Prime Minister Justin Trudeau is preparing for the possibility the U.S. may pull out of NAFTA. For Canadian companies, the trade skirmish has already begun.
Recent sanctions against planemaker Bombardier Inc. and softwood lumber producers including West Fraser Timber Co. and Canfor Corp., as well as investigations into steel, aluminum and other industries threaten to make Canada one of the U.S.’s most-penalized trading partners.
The flurry of trade actions against Canadian companies highlights how U.S. protectionism goes well beyond the Trump administration’s decision this week on solar panels, which has hit Canadian Solar Inc., and that even America’s closest partners — those with largely balanced trade — aren’t immune.
“There’s a pretty hefty chunk of our trade facing very high tariffs,” said Dan Ciuriak, senior fellow at the Centre for International Governance Innovation and a former deputy chief economist at Canada’s international trade department. “We’re facing a trade shock right now, in reality and in terms of rhetoric.”
Nowhere is this more evident than in North American Free Trade Agreement negotiations. Canada, the U.S. and Mexico have been negotiating since August to rework the 24-year-old pact between the three countries, who trade more than $1 trillion annually, under the gun from threats by President Donald Trump to withdraw. Yet the sanctions against Canada are a reminder that even free trade deals don’t guarantee free trade.
In the past three years, the U.S. has opened 11 investigations into Canadian exports including aircraft, newsprint and softwood lumber, compared with two investigations in the entire decade before that. In addition, the Trump administration has launched separate probes into aluminum, steel and solar panels.
Peter Clark, a trade consultant and president of Ottawa-based Grey, Clark, Shih and Associates doesn’t see the number of trade cases against Canada slowing down. “They’re contagious,” he said by phone. “Once you start on them, they keep coming.”
Since 1994, the U.S. has opened 35 anti-dumping and countervailing duty investigations into Canadian imports, according to Bloomberg calculations on data from the U.S. International Trade Commission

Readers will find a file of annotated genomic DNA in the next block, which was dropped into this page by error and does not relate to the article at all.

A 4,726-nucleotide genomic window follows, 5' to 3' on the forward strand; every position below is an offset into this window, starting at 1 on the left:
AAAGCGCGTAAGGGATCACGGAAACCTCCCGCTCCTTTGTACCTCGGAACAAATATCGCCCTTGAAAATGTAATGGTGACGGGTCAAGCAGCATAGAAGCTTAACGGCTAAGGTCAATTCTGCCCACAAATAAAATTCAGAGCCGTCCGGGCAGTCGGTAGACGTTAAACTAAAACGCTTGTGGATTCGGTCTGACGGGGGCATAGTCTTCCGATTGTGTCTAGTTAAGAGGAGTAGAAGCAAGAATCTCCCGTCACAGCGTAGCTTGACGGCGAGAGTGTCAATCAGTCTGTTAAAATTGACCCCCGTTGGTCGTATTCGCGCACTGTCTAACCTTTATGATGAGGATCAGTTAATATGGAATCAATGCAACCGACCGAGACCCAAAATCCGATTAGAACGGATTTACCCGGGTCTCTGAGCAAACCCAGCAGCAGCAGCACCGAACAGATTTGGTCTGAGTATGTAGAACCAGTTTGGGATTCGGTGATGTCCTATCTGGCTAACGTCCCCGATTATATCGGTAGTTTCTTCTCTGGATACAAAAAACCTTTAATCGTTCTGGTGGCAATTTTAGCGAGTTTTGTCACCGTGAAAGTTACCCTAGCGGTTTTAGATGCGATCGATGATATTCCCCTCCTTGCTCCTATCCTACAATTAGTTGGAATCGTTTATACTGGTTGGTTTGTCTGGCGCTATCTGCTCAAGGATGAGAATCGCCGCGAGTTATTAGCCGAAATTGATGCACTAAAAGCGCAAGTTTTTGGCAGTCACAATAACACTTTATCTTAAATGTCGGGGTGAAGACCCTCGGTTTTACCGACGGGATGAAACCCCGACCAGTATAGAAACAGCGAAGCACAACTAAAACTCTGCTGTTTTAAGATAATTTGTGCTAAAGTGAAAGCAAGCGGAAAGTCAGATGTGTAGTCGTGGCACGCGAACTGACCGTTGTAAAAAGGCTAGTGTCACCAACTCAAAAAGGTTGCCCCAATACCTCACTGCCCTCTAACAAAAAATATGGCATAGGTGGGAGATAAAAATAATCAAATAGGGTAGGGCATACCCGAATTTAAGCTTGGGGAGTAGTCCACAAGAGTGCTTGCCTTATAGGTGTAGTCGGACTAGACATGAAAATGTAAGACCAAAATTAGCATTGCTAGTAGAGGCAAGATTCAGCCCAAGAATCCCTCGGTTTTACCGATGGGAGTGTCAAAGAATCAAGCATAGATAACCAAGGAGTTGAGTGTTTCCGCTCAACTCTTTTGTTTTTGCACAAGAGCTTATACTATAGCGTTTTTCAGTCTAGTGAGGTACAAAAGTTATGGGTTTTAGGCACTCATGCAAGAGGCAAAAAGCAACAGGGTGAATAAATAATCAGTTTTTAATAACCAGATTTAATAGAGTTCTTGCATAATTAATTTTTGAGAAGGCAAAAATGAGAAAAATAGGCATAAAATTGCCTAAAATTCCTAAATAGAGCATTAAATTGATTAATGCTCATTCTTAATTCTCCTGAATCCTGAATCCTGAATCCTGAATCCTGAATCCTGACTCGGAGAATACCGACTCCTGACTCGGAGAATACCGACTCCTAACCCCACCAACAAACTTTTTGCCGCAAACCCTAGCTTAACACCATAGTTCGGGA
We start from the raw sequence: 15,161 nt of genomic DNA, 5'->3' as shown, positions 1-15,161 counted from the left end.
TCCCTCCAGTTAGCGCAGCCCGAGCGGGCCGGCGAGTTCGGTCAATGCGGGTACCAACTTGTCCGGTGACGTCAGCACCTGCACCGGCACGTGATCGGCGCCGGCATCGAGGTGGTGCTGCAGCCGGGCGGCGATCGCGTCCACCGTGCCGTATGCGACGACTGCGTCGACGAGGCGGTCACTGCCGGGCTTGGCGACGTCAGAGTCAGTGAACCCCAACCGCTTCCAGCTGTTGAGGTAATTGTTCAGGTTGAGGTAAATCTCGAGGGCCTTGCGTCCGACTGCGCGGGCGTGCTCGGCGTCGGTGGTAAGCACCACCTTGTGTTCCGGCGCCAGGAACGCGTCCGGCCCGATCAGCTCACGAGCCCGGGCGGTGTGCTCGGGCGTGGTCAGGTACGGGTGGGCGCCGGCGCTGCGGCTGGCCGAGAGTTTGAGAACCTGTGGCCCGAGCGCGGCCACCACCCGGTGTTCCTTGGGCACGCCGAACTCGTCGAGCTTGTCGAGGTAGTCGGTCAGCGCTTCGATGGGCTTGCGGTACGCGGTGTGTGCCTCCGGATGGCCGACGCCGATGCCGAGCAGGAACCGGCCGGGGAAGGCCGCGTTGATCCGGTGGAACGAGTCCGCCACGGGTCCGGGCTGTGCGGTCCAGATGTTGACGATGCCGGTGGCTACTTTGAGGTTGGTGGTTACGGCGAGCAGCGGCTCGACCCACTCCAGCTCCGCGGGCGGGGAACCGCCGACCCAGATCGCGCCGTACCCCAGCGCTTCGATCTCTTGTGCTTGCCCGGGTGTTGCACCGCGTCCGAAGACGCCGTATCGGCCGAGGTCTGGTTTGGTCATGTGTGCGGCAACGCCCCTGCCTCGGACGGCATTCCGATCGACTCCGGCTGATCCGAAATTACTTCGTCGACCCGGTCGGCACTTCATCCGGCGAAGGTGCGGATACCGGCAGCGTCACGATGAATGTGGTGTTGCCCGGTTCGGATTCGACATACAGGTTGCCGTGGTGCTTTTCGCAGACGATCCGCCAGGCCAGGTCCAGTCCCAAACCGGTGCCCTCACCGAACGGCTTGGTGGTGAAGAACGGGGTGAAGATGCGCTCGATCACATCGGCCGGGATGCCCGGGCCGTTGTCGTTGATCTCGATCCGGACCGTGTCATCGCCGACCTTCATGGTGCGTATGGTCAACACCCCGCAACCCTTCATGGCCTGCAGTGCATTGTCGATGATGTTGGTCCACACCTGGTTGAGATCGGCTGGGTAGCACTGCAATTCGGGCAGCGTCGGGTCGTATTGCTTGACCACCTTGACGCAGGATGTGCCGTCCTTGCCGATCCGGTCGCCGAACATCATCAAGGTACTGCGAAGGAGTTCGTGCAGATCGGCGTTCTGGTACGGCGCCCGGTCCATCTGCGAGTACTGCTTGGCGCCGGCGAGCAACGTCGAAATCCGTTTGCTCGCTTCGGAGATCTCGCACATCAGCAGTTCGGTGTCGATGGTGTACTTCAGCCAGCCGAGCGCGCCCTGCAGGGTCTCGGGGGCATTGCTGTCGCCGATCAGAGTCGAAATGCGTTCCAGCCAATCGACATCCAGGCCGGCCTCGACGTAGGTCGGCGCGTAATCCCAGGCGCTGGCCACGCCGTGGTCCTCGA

Of the 35 investigations:
• 22 were opened before 2005.
• In the decade between 2005-2014, only 2 investigations were initiated: liquid sulfur dioxide and citric acid.
• The remaining 11 probes have all come since 2015. In addition to softwood lumber, aircraft and newsprint, they include supercalendered paper, polyethylene terephthalate resin, iron mechanical drive components and welded pipe.
To be sure, the increase in cases against Canada also coincides with an uptick in the number the U.S. has initiated against many of its trading partners, as the Trump administration pursues its America First doctrine. Not to mention the bulk of trade between the two countries remains tariff-free as long as NAFTA exists.
The number of cases relative to the overall volume of trade is small, said Terence Stewart, managing partner at law firm Stewart & Stewart in Washington and an expert on trade remedies. The increase in the number of Canadian cases isn’t noteworthy, he said, given how many companies trade across the border. Canada is the U.S.’s third-largest source of imports, after China and Mexico.
But the cases against Canada are hitting some of the nation’s largest sectors, with a third of the top 15 export industries affected. All told, about 11% of Canada’s exports to the U.S. are covered or could potentially be covered by punitive tariffs, up from just over 1% in 2016 and the most since NAFTA came into effect, according to estimates by Chad Bown, senior fellow at the Peterson Institute for International Economics in Washington. That’s approaching levels experienced by China, he said.
“These are big ticket cases,” Bown said by phone. “If you add all of these things up, then you actually do get amounts of trade that are affected by these things that are considerable.”
One impact is that, at least for trade negotiators, dispute resolution moves to the top of the list of contentious issues at NAFTA talks, underway this week in Montreal, where Chapter 19 could once again become a red line for the Canadian side.
A key U.S. demand is the removal of Chapter 19, a mechanism that allows companies to challenge anti-dumping and countervailing duty decisions made by other NAFTA-member countries. Canada insists the mechanism, which it has used successfully to overturn U.S. rulings, be preserved.
“It’s a real conundrum,” Clark said. “The amount of activity on the trade remedies has definitely increased.”
Since NAFTA took effect, Canadian companies have used Chapter 19 panels 52 times to challenge determinations by U.S. trade authorities, according to data from the NAFTA Secretariat. That includes three challenges initiated this month against U.S. determinations on Bombardier and softwood lumber.
With trade barriers rising, it’s hard to see why Canada would agree to remove Chapter 19 from NAFTA, Bown said.
“Given what the Trump administration has been doing in a couple of these really big anti-dumping and countervailing duty cases, there’s a really good chance the Canadian government will try to keep this thing in there,” he said.
With assistance by Andrew Mayeda, and Erik Hertzberg